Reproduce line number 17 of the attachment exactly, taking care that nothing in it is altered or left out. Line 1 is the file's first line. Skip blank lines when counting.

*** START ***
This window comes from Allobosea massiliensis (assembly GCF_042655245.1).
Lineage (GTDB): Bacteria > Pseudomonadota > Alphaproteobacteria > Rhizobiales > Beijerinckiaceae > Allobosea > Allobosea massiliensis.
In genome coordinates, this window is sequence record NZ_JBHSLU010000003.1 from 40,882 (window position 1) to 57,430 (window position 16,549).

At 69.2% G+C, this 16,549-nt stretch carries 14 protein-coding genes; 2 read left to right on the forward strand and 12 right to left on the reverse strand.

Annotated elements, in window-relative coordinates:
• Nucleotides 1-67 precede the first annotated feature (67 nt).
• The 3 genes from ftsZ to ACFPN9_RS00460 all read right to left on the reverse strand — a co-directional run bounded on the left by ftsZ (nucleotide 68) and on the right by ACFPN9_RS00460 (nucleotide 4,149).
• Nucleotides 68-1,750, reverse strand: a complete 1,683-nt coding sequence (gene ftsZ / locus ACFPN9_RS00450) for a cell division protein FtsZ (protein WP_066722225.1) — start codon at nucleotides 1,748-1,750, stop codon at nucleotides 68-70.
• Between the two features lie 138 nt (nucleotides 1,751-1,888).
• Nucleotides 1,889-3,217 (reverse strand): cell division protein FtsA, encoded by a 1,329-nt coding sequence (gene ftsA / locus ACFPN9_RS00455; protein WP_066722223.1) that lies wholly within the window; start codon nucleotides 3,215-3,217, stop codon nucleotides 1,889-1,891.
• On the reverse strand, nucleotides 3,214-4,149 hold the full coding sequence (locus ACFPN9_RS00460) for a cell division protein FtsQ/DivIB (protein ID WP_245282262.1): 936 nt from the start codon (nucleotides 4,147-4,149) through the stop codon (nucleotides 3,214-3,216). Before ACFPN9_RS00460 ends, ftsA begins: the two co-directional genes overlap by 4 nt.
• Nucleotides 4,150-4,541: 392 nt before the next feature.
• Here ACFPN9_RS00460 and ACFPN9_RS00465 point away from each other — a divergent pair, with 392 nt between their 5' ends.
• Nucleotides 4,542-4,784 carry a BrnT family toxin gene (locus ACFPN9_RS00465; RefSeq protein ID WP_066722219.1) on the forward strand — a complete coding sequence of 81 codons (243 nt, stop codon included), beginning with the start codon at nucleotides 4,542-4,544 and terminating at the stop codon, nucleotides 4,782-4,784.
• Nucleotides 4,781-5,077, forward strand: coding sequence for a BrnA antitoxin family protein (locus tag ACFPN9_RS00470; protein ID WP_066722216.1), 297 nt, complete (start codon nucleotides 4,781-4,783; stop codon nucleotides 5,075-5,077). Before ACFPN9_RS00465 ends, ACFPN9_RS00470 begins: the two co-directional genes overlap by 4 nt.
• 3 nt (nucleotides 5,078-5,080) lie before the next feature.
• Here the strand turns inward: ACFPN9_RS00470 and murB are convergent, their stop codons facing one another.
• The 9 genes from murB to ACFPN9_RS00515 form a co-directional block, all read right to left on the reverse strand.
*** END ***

• Here the strand turns inward: ACFPN9_RS00470 and murB are convergent, their stop codons facing one another.